CLOSE
Original image
Andy Casagrande / ABC4EXPLORE

9 Behind-the-Scenes Secrets of a Shark Week Cinematographer

Original image
Andy Casagrande / ABC4EXPLORE

What is it about sharks that fascinates us so? And why would anybody ever intentionally get in the water with them? mental_floss talked with wildlife filmmaker Andy Brandy Casagrande IV, an Emmy-winning cameraman with more than 40 Shark Week credits to his name, about the reality of working with these magnificent predators. Casagrande let us in on a few surprises, including the most dangerous part of filming sharks.

1. IT’S A COMPETITIVE FIELD.

Casagrande got his start as a cameraman for a research team in South Africa, but he says there's really no single path to becoming a shark cinematographer.“I get about a hundred emails a month from people who want to do what I do,” Casagrande says. “Something about sharks just captivates the world. The job is exciting. You get to travel to these really pristine, remote places around the world. You’re diving in amazing conditions with amazing predators.” Casagrande says the best way to get started is to literally dive in, logging hours underwater and shooting lots of footage.

2. THAT CAGE IS NOT JUST FOR SHOW.

The shark-proof cage so often seen in TV specials serves a real purpose. Casagrande is well-known for diving without one, but there are times when even he prefers the security a cage can provide. “The cage protects you from sharks that might be a little more bitey than usual,” Casagrande says. “It can keep you safe from sharks that might sneak up on you, or if visibility is bad, or in the dark.”

Sharks have unique personalities just like people, according to Casagrande. “If you’re at a party or a bar and you see some dude that has bloody knuckles or a black eye, and he looks angry, that’s not the kind of guy you walk up to and stick your GoPro in his face," he says. "Often if a shark is all chewed up and looks like a brawler, that shark is not afraid to engage in conflict.” But many sharks are ambush predators, and so you may not see that brawler coming—hence the cage.

Bonus cage fact: Any time you see Casagrande or others inside a cage, that footage was likely taken by another camera operator inside another cage. It's like shark-ception.

3. THERE'S AT LEAST ONE THING THEY'VE NEVER BEEN ABLE TO FILM.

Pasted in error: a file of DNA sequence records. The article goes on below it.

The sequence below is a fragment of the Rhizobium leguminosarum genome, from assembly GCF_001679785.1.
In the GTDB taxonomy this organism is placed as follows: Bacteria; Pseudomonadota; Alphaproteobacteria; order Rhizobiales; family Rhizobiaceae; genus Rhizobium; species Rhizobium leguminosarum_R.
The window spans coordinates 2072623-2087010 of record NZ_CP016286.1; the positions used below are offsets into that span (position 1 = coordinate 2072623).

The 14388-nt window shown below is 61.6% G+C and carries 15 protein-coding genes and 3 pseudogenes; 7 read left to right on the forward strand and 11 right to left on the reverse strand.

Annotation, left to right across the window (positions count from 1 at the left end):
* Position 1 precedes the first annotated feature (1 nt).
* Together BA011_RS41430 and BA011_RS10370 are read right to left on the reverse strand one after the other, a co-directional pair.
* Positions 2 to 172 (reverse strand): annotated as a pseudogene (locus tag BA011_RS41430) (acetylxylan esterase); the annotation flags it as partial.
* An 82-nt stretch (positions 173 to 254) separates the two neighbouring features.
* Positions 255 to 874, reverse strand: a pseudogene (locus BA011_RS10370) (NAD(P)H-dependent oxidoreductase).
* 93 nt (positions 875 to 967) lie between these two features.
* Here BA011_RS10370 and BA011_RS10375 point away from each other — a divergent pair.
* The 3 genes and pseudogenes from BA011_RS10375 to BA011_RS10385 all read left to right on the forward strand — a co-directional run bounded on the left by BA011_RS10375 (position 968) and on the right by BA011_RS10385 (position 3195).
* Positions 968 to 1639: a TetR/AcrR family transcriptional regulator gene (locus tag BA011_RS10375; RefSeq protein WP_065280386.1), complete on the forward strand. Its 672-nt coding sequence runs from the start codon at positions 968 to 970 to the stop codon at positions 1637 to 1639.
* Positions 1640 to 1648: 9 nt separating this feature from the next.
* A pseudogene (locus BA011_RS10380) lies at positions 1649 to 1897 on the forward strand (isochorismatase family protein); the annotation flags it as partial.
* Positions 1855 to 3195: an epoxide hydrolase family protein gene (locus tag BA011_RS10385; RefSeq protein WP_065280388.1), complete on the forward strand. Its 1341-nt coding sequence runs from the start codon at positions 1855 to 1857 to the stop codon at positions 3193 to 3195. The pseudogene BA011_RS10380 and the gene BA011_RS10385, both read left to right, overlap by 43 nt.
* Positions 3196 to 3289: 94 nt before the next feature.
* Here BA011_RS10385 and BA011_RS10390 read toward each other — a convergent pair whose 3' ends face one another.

For all their bulk, great whites are incredibly elusive creatures. “The holy grail for most shark filmmakers would be to capture great white sharks mating," Casagrande says. "No one’s ever witnessed it. There’s no video proof or satellite data or anything to show when, where, and how white sharks mate.” Footage of two great whites getting it on would be a huge triumph not only for filmmakers, but for scientists, who know that we need to understand animals' lives in order to help protect them.

4. IT’S NOT ABOUT THRILL-SEEKING. (NOT ENTIRELY, AT LEAST.)

“A lot of the draw for me is just how majestic they look," Casagrande says. "They’re perfect predators. As a kid, I became obsessed with sharks. I had shark posters, shark stuffed animals. I read the books and watched everything about them on TV. I was a total sharkaholic, and I know I’m not the only one.”

5. THE MOST DANGEROUS PART OF A SHOOT IS GETTING THERE.

The odds of the average person getting killed by a shark are 1 in 3.8 million, and even among shark cinematographers, shark-related injury and death are extremely rare. Car crashes, on the other hand, are pretty common. “I’m leaving tomorrow to go to the Bahamas to go film tiger sharks just for fun," Casagrande told us. "If you asked your average man if you wanted to go dump a bunch of blood and bait in the water and then jump in with a dozen tiger sharks, they’d be like, ‘Are you effing crazy?’ But the reality is that driving or flying to the location is way more dangerous. I’m way more likely to get killed on my way to a shark dive than I am in the water with the sharks.”

6. SOME OF THE MOST USEFUL CAMERA EQUIPMENT IS HOME-MADE.

Off-the-shelf technology is great—Casagrande uses GoPros as well as the RED epic 5K digital camera system—but most of it has its limits. So, like many wildlife filmmakers, Casagrande has started building his own. His inventions include a "bite cam" that consists of GoPros in waterproof housing surrounded by foam and a fin cam made with buoyant foam that clamps painlessly onto a shark’s dorsal fin to provide a real shark’s-eye view (the rig is equipped with fasteners that dissolve in sea water, which releases the camera from the shark's fin and allows it to bob to the surface).

7. THAT “PUNCH THE SHARK IN THE NOSE” TRICK IS A COMPLETE MYTH.

Someone, somewhere, once decided that the best way to fend off an approaching shark is to punch it in the nose. And somehow, that advice caught on. This is absolute hooey, according to Casagrande. “The reality is that sharks are pretty durable," he says. "Plus, water magnifies images. The shark’s nose might look like it’s 6 inches in front of your face, but in reality its snout is further away, and when you punch and miss its nose, your punch trajectory will go slightly downward right into the shark’s mouth. Don’t put your arm in a shark’s mouth. You generally just do not want them to be within biting range of your body. They’re unpredictable, and you never really know when one’s had a bad day.”